My four week tour of the Bahamas in a Macgregor 26x.
For several years I have been trying to get to the Bahamas and each year some problem came up and I didn't get there. Last summer at the MOANE rendezvous on Lake Champlain, Dennis Wall and I decided this was the year to do it. Dennis had sold his Island Packet 38 and bought a trailerable Seward 25. He has been to the islands many times and thought mid February to mid March would be the best time. Our plan was to meet at Indiantown, FL where I had launched my Mac the last four years. Indiantown is on the ICW 30 miles west of Stuart and the St. Lucie locks, thus a good place to fill the ballast tank with fresh water and to wash the salt out of the motor on the return trip. Indiantown Marina has a good ramp and is also a very good place to store the van and trailer at a reasonable price.
The trips from Albuquerque, NM and Cape Cod were uneventful and we meet at Indiantown in early February. Our plan was to sail to Miami and go to the boat show February 15th and then sail down Biscayne Bay to Anglefish Creek to get a better angle for the crossing to Bimini. Sailing in Florida unfortunately involves a lot of motoring. The Seward 25 has a small 20 hp diesel which gets very good mileage. My Mac 26X has a 50hp Tohatsu gas hog. I have 2 / 9 gallon tanks plus a 13 gallon tank under the seat and I also carried another 10 gallons in portable tanks. Needless to say all that weight in the back of a 26X does not help its sailing ability. I have a 25 gallon water tank and 200 pounds of batteries under the vee berth to help balance the weight of the fuel. Both boats are equipped with refrigeration / freezer units so we did not have to bother with ice and that's a big plus in the Bahamas.
We left Indiantown at noon on February 12th and motored 34 miles to Peck Lake, a favorite anchorage in Hobie Sound. The next day was a 58 mile motor run thru many bridges to Boca Raton. On Thursday the winds died down a little so we sailed the 46 miles to Miami on the outside. At Miami we anchored near the Collins Canal so we could dingy up the canal to within a 500 ft of the entrance to the boat show. The Miami show is a very big one at three locations with a free shuttle bus between the locations. After 2 days at the show and buying nothing, we started down Biscayne Bay on Sunday. It's a 30 mile sail to Boca Chita. I had stopped there last year when returning from the Keys, but Dennis had never been there. The Guides say don't go there on the weekend because the power boat group fills the place and they are correct. The power boats filled the harbor and we had to anchor outside on the banks. Fortunately there wasn't much wind so it wasn't too bumpy.
On Monday we headed south to Pumpkin Key at Key Largo where we planned to anchor. My anchoring guide said the holding wasn't very good and after we both dragged 2 anchors several times we gave up and motored 5 miles to one of the side creeks off Anglefish Creek. These creeks all have 2 to 3 knots of tidal current. Angelfish Creek is a 2 mile passage between the south end of Biscayne Bay at Key Largo to the ocean. Here we waited for the proper weather to make the 75 mile crossing to Bimini. For two days the wind was northeast at 20 to 25 knots which tends to create 10 to 12 foot waves in the Gulf Stream. We waited for a weather change and at Angelfish Creek there isn't much to do except watch the current change. My 26X is equipped with a HF SSB marine radio so I was able to listen to the weather from Herb on short wave. For those who don't know about Herb, many cruisers will not move unless he tells them the weather is ok to make the run. For Thursday, NOAA out of Miami predicted southeast to south at 10 to 15 knots while Herb was saying it wouldn't be the best day to cross and he was correct.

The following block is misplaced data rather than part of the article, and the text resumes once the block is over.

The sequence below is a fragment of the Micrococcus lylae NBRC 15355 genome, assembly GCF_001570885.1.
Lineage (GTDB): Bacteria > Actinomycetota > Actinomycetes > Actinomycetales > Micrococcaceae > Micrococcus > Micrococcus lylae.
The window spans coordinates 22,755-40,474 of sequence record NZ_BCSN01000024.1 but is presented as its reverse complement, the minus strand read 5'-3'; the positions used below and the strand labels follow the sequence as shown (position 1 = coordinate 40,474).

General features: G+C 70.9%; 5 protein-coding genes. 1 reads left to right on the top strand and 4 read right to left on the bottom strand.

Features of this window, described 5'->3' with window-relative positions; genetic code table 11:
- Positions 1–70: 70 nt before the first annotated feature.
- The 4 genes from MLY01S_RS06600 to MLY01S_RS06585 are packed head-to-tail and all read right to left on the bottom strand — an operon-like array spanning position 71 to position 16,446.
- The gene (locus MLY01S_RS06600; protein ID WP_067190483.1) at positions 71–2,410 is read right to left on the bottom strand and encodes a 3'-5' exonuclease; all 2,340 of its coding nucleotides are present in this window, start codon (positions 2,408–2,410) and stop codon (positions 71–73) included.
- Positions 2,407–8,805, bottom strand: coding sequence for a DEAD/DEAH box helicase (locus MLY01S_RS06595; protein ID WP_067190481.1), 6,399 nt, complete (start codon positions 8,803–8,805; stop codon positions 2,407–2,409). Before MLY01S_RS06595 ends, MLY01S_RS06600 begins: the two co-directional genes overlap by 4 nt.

Dennis and I decided to make a run for it so we pulled anchor at 4 am. The exit from Angelfish Creek is a very narrow channel with several turns and thin water on both sides to the Pacific Reef. Not a very nice voyage on a very dark night. My 26X is equipped with radar, a laptop computer with navigation charts and interfaced GPS. I had everything running trying to find the marks and Dennis was following with a powerful spotlight to highlight them when we got close. It took 2 hours but we finally made it to the Straits of Florida. It is about an 80 degree course to Bimini when you take in the Gulf Stream current. The wind never did clock to the south. It stayed southeast at 15 to 20 with gusts to 25 knots. We were close hauled all the way with 6 to 8 foot plus in the Gulf Stream. Dennis's Seward 25 tends to pound a little more than my 26X because I have more weight foreword. About 20 miles from Bimini, a couple of real big ones realigned his diesel engine a little. This was the beginning of Dennis's engine problems. Freedom developed a bad vibration and one of the pulleys began rubbing on the fiberglass cover, making quite a bit of noise. By now the wind had clocked to the east thus we had to motor the last 10 miles to Bimini. It was a long 10 miles because every time Dennis went over 1400 RPM, Freedom would start to vibrate. At 5 pm we made it to Weechs Marina in North Bimin where we decided to get a slip so Dennis could work on his engine. Customs and Immigration closes at 6 pm so it was a mad rush to fill out many forms and give them $100 to enter the Bahamas.